Supreme Court Refuses to Hear Case on on Gay Wedding Photographer
Who needs freedom of association, anyway?
The Supreme Court declined Monday to decide if a New Mexico wedding photographer was within her rights when she refused to work at a same-sex ceremony.
The denial leaves standing a decision by the state’s highest court that went against the photo studio – although the local dispute has been long since rendered moot.
The case would have posed an important constitutional question with potentially sweeping implications: whether merchants whose products are inherently expressive must serve customers even when it conflicts with their beliefs.
That could include marketers, advertisers, publicists, website designers, writers, videographers and photographers – and perhaps others.
With the gay marriage movement winning legal battles state by state, the case could have been one of the most important of the court’s next term.
The case featured Elaine Huguenin and her husband Jonathan, whose Albuquerque photo studio informed Vanessa Willock and Misti Collinsworth in 2006 that it only worked “traditional weddings.”
Willock and Collinsworth had no trouble finding another photographer for their September 2007 ceremony. But Willock filed a complaint against Elane Photography with the New Mexico Human Rights Commission, charging that the snub violated the state’s anti-discrimination law. Twenty other states have similar laws.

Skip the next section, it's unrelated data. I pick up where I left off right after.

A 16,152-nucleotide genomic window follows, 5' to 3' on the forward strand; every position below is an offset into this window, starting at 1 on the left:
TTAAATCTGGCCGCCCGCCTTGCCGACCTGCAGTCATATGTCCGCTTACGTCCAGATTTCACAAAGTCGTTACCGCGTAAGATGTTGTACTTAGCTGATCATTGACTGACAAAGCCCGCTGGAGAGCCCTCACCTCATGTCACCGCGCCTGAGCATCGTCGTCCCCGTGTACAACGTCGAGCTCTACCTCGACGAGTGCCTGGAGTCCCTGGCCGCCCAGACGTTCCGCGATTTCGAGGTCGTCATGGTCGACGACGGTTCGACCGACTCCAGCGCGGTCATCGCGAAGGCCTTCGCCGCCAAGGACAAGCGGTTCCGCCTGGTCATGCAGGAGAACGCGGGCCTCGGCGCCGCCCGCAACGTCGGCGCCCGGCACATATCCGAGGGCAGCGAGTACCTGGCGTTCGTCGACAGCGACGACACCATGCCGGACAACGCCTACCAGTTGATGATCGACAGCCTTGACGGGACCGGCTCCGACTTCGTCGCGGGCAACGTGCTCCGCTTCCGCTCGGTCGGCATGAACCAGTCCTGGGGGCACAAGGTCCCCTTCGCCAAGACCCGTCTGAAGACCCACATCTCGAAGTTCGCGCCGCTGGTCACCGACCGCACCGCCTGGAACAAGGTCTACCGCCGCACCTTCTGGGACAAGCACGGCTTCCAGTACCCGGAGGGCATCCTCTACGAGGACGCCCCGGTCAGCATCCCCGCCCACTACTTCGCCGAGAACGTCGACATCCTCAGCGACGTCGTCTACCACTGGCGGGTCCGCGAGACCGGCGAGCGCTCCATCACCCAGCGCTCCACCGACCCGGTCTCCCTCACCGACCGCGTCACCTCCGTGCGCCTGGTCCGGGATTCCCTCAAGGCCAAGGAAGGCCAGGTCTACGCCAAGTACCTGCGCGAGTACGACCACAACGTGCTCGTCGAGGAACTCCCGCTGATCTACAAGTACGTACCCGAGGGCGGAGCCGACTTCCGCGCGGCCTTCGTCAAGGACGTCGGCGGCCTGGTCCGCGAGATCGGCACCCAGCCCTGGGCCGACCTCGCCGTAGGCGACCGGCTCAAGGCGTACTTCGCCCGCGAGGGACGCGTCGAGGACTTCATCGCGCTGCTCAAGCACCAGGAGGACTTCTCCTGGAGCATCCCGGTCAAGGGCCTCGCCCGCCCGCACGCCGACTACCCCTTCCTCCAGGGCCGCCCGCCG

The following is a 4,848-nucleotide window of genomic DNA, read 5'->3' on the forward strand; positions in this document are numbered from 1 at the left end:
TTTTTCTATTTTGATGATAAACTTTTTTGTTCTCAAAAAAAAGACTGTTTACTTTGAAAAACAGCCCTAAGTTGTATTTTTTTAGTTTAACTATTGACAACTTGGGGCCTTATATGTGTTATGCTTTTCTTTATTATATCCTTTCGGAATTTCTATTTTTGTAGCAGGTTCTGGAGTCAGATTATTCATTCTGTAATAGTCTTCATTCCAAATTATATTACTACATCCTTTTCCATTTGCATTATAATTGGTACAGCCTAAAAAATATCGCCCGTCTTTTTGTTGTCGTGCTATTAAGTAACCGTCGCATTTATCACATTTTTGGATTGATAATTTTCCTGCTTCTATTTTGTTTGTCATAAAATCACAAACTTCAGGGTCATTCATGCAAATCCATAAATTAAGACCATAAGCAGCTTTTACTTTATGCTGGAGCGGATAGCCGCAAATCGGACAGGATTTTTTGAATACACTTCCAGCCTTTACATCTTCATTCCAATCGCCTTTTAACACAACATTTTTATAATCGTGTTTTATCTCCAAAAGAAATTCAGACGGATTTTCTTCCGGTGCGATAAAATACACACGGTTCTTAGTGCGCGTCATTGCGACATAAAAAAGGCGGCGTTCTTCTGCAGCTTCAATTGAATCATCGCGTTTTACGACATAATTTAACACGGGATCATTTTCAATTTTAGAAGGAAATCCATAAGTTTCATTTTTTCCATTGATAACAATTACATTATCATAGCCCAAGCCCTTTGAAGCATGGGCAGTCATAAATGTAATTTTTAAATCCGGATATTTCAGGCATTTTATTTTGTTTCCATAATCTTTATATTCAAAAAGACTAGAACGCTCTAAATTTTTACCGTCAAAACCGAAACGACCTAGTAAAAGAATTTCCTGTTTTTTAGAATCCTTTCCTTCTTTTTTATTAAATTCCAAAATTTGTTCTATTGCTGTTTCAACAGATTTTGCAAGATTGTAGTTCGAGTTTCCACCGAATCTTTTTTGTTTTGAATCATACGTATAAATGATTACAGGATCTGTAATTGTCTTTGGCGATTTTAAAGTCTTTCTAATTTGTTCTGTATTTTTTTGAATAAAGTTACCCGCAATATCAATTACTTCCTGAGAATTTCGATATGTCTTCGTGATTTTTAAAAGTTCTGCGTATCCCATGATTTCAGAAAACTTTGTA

According to the Supreme Court, once you open a business, you forfeit all freedom of association, along with your religious freedom.
I disagree. : What say you?
Hat Tip: : Gateway Pundit
Duane Lester is co-founder of All American Blogger, and the primary writer. Following graduation, Duane entered the United States Navy as a journalist. He spent five years touring the world, reporting on local news and sports. Following his enlistment, Duane spent almost 10 years working with adjudicated youth in residential treatment environments. Duane discovered politics after September 11. He credits Erich "Mancow" Muller for opening his eyes to his conservative beliefs. Since then, Duane has devoured books and literature on politics, reading everything he can from Adam Smith to Larry Elder to Thomas Sowell. He refers to his style of politics as "conserva-tarian", a mixture of conservative and libertarian beliefs.
And are trying to restore some sense of normalcy: BLACKSBURG, Va. (AP) – Still grieving and increasingly wary of the
I was pleased to get an opportunity to do a phone interview with Byron York, a columnist at National Review